b. Where periods of storage or transit are likely to be longer than usual, is there an increased risk for goods that need to be stored in special conditions? For instance:
i. Can the spreading and turning of cargoes which are prone to heating, sweating, or combustion be carried out in the usual way?
ii. For cargoes that need to be either heated, refrigerated, or frozen during the sea voyage, can the vessel sustain these conditions during extended delays as a result of (for example) diversion, port congestion, or quarantine?
c. Have you agreed with insurers that your goods will be independently monitored by a collateral manager or independent inspection company? Can these arrangements be sustained if, for example, the disruption has resulted in the relevant country imposing curfews or other restrictions on the movement of people?
d. Have you undertaken to report to insurers at regular intervals on the quantity and value or condition of the goods covered by the policy? If your goods are no longer accessible, how will you validate these matters and report to insurers going forward?
If you are concerned that you may be unable to comply with any of the conditions precedent in the insurance policy, we recommend that you speak to your insurers urgently. It may be possible to agree to a period of exemption from these requirements, or the insurers may be willing to agree to insure the goods on different terms (perhaps in return for an additional premium).
Alternatively, if the conditions precedent can, in principle, be complied with, it is still worth talking to the people within your organisation who are responsible for performing the conditions precedent in practice. Emphasise the importance of compliance, and see if you can put a system in place so that the correct people will be notified if the position changes.
If you can, we also recommend that you refresh your memory of the exclusions to coverage which apply under your policy.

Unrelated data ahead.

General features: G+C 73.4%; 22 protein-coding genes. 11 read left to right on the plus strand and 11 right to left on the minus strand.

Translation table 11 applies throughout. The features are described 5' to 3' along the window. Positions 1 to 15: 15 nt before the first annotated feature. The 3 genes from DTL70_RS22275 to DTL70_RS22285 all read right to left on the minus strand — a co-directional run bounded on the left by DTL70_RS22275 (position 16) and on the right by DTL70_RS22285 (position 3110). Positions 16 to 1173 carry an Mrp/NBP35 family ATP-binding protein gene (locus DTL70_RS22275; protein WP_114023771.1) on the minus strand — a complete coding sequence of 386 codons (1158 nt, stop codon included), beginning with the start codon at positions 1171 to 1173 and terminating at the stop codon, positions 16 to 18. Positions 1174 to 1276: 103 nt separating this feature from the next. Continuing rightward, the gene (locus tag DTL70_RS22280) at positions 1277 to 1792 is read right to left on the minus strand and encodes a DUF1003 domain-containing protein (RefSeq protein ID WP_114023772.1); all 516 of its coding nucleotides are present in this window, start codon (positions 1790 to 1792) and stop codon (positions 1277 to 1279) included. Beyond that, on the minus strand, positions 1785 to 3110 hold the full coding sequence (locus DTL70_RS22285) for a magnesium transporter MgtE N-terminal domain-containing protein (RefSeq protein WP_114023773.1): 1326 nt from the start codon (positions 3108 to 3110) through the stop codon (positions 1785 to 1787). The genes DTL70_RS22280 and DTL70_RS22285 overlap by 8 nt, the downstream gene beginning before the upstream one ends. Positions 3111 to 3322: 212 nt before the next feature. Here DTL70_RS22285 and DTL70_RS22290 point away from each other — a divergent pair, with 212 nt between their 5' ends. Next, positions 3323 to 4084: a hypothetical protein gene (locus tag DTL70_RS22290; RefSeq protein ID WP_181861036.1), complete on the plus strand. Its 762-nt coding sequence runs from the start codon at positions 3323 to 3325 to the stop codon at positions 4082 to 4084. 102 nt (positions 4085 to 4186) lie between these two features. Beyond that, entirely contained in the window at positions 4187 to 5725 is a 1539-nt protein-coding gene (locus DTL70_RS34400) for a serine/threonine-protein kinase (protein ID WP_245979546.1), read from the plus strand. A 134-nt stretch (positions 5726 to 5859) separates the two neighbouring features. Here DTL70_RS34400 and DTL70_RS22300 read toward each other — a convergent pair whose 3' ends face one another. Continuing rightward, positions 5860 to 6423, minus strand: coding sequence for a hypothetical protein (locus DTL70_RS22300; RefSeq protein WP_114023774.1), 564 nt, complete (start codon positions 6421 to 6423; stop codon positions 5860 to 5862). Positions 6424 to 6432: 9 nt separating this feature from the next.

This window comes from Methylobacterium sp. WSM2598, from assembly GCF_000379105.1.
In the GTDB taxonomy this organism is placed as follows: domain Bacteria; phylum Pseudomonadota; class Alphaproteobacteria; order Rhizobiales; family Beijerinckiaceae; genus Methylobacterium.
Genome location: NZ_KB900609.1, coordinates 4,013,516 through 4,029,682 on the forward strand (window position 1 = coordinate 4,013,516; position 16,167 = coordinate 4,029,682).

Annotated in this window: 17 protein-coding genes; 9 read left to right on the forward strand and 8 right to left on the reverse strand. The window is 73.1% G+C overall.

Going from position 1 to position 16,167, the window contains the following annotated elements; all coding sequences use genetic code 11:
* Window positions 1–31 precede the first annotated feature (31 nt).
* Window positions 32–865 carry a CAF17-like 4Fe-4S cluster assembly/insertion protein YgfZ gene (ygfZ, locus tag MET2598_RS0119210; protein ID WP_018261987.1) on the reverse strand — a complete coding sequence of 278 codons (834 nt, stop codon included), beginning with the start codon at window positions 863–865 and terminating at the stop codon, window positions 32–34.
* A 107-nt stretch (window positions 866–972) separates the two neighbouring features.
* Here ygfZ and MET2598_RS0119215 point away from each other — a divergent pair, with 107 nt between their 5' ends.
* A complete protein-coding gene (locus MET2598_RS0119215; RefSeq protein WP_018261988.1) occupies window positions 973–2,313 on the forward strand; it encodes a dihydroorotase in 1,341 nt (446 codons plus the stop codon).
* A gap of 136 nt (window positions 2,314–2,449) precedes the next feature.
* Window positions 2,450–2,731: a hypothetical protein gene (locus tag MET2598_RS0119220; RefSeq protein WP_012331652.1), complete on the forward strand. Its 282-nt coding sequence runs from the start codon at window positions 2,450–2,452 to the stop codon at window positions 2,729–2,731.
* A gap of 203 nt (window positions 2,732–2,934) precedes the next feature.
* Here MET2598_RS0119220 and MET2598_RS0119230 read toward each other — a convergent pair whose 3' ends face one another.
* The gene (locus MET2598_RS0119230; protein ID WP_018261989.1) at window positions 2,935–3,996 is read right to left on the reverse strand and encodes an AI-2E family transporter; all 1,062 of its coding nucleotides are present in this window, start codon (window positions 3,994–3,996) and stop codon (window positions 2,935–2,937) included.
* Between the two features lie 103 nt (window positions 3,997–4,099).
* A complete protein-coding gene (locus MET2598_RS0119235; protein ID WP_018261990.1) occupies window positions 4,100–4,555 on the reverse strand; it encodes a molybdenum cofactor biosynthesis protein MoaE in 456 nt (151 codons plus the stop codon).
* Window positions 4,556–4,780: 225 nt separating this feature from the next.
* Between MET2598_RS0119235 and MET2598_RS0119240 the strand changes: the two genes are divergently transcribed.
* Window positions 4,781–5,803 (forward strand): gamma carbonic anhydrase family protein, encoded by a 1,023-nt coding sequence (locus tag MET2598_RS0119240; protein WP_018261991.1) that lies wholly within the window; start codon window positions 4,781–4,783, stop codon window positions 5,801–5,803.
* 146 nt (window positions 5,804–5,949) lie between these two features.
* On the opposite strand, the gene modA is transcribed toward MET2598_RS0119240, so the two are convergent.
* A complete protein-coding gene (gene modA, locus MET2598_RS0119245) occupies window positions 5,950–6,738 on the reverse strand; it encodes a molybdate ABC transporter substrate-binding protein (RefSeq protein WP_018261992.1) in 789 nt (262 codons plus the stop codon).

The way in which an organisation does business can change over time, and insurers are not always kept up to date about these changes. Where a company has been using the same insurers for an extended period, or the same policy has been renewed over a number of years, it is not unusual to find that a policy excludes coverage for risks which the insured now considers to be an ordinary part of its business. Equally, in the new environment in which you are working, exclusions which were not previously problematic may no longer be suitable.
Exclusions to coverage are bespoke, and you will need to check your policy to find out which exclusions apply to your business. However, to kick-start the process, here are some common exclusions to consider:
a. Some policies exclude cover for loss and damage arising out of communicable disease (or steps taken in response to the threat of communicable disease). An exclusion of this kind will be highly relevant following disruption caused by an epidemic or pandemic. Does it apply in your case?
b. What are the geographical limits of your policy? Can these be complied with under present conditions? For instance:
i. If you plan to move goods by sea, the vessel owner may have insisted on a right to divert the vessel in order to avoid the newly arisen risk (these types of clauses have become common following the outbreak of the two Gulf wars, for instance, and following major health crises such as Ebola and COVID-19). Does this permit owners to divert your goods to a port or country which is excluded by your policy?
ii. For industries such as crude oil and petroleum products, if you are facing a material lack of storage, will you be required to discharge goods into facilities in new jurisdictions?